After checking into my room, I immediately left for dinner at an Ethiopian restaurant I had spotted on my slow cab ride over. I was a little leery about walking back to my hotel after dark, however. I had heard nothing but bad things about Nairobi up to that point. After all, the U.S. State Dept, had issued a travel warning against traveling in Kenya and during our visit to the U.S. embassy in Tanzania the staff there had warned us about Dar but had said “at least it’s nothing like Nairobi or Johannesburg”. Luckily, no one along the short walk back seemed to pay me any attention and I returned to my room with no problem. The next day, after my first warm shower since Karatu, I stopped by the hotel’s “business center” to check on airlines which flew to the Arusha area from Nairobi. They had two computers which were connected to the internet but neither of these had a functional mouse. I sat for 90 minutes trying to surf the net using a combination of the tab, arrow, and return keys to navigate- this predictably produced only limited amounts of success. On my way out, I suggested to one of two attendants in the center who had been watching youtube videos next to me the whole time, sans mouse, that they may want to consider investing in a new mouse or two for their computers.
I checked out of my room at 9:30 and still had 90 minutes to kill before visiting hours began- so I walked downtown and sat by a large fountain in a park and called Trudy in Tanzania. She seemed to have everything under control but obviously wanted me to come back asap. Just then, I got a text from the hospitalized student saying they wouldn’t be released until Friday. It was Wednesday morning. I then returned to the hospital for a while and later walked to a Chinese restaurant called Chopstix for lunch. The shredded pepper beef that I ordered was some of the best Chinese food I had ever had! After lunch, I checked into a hostel that I had seen during my earlier walk, figuring that, if I was going to spend another two nights in Nairobi, I wanted to be in a place that was more my style. The total cost for a resident per night came to $6. After another visit to the hospital, I ate dinner at the hostel (ham and cheese calzones) and then went to my room, which I was sharing with a beefy twenty-something Muslim man from Ghana. Since the power had been out in Nairobi since midmorning, there was nothing for me to do at the hospital (I had hoped to use the internet with a working mouse) so I went to bed exceedingly early.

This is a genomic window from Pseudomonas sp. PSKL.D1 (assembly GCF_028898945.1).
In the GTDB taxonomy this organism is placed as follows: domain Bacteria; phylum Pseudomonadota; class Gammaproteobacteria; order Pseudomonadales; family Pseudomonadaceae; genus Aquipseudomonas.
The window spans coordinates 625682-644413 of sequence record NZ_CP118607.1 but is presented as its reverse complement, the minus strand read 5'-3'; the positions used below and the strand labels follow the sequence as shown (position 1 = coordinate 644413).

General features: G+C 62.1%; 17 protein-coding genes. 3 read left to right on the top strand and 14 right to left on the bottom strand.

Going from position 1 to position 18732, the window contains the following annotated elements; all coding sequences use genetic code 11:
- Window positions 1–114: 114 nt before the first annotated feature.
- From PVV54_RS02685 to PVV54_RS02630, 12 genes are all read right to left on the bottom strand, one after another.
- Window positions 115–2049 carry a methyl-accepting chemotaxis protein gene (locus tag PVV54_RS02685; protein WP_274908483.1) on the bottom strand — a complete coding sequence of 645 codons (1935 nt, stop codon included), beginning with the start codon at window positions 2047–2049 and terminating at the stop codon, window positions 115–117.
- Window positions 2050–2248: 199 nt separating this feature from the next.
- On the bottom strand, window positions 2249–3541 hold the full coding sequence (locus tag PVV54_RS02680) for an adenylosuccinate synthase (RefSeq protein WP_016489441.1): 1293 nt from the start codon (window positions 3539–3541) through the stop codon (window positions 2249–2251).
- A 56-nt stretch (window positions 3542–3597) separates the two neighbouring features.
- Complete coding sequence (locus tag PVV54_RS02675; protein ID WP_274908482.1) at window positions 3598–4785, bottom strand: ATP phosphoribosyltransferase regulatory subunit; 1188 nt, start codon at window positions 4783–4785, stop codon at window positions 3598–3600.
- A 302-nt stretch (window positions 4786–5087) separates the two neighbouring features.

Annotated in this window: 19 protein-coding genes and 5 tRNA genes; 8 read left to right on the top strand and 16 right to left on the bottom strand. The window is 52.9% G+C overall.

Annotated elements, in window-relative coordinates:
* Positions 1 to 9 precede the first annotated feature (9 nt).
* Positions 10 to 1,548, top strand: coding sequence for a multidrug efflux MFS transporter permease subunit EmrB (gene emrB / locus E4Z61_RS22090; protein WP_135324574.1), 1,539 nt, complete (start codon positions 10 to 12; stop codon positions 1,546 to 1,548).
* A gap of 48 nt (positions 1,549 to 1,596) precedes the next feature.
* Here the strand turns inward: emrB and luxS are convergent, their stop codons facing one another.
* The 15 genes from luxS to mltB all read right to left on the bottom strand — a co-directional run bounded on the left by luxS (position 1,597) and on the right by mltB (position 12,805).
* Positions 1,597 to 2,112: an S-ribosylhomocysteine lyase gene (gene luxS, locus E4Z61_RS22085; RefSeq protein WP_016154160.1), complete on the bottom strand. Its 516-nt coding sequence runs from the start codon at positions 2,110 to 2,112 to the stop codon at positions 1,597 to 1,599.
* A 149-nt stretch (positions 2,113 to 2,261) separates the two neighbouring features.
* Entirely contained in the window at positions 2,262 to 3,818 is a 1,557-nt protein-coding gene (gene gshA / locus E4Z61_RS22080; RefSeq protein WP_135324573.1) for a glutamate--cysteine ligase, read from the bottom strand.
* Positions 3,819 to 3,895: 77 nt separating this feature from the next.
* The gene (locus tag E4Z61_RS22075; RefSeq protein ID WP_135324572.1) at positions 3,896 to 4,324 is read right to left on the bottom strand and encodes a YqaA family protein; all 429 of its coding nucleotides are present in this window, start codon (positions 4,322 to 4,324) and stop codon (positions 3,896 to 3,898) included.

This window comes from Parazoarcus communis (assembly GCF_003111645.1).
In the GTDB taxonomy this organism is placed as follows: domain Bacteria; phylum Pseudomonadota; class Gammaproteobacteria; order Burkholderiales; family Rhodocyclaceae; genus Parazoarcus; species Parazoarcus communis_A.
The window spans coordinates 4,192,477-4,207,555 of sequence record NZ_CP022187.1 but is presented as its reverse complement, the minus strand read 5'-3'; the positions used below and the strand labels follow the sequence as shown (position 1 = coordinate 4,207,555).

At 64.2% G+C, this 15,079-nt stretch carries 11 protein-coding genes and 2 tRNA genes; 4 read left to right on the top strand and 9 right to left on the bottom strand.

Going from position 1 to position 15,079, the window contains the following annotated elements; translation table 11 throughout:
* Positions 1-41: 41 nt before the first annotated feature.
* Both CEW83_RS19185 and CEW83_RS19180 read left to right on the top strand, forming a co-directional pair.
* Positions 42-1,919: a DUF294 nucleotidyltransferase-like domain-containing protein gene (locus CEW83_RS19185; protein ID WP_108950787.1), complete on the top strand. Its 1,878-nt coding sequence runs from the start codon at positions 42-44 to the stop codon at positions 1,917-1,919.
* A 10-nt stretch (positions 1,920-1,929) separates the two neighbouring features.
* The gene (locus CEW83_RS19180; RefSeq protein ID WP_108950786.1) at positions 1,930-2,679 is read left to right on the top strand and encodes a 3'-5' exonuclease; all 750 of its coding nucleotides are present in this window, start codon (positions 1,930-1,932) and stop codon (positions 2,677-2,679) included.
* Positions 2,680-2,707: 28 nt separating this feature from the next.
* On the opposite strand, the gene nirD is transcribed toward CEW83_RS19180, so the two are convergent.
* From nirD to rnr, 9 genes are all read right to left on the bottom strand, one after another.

The next day, following my morning walk downtown (this time to Uhuru Park), I had breakfast as the Nairobi Java House across the street from the hostel. The power was still out, which also meant that there was no running water at the hostel. Since my roommate was still asleep in the room, I grabbed my bag and sat on a bench outside to read. Just then, I received a text saying that the student was going to be released from the hospital that day! Reality, of course, meant that it was actually 11 am by the time we walked out of the hospital- upon which we immediately caught a taxi to the airport. I knew from my abortive internet research that the last flight to Kilimanjaro airport left Wilson airport in Nairobi at 1 pm, in fact all three airlines that plied that route left within 15 minutes of each other. Once we had arrived at Wilson, however, we learned that the airspace over Nairobi had been closed so that fighter jet flyovers of the nearby stadium could be performed as part of the Hero’s Day celebrations that were going on.
The first of the three airlines in question had cancelled their flights for the day, the 2nd told us their flight was completely full, while the 3rd finally agreed to sell us tickets for that day’s flight. There was only one caveat- the plane would be leaving from Jomo International Airport instead of Wilson. Luckily, Air Kenya had a few other people who had been surprised when they showed up at the wrong airport expecting their flight and they seemed ready to bend over backward in order to accommodate them. The airline offered to drive us to the other airport, about 25 miles outside of the city, for no charge. We rode in a car with a Russian photographer who was headed to the Serengeti, along with his Tanzanian guide. I felt very knowledgeable being able to share with the Russian the best place to get some wildebeest migration pictures. Once at Jomo, we were whisked though the airport by the airline staff and soon found ourselves at the boarding gate. I then took it upon myself to remind the staff that none of us had time to eat any lunch and, following a phone call, the airline arranged to serve us sack lunches on the plane for our 45 minute flight. There ended up being only 6 of us on the flight that day, an American couple on safari had joined our group at the airport. As the plane taxied onto the runway in preparation for takeoff the moment that Kenyan airspace was reopened at 2 pm, I was thankful to be headed back to my home country of Tanzania. I’m a resident after all- I have a stamp in the added pages of my passport to prove it!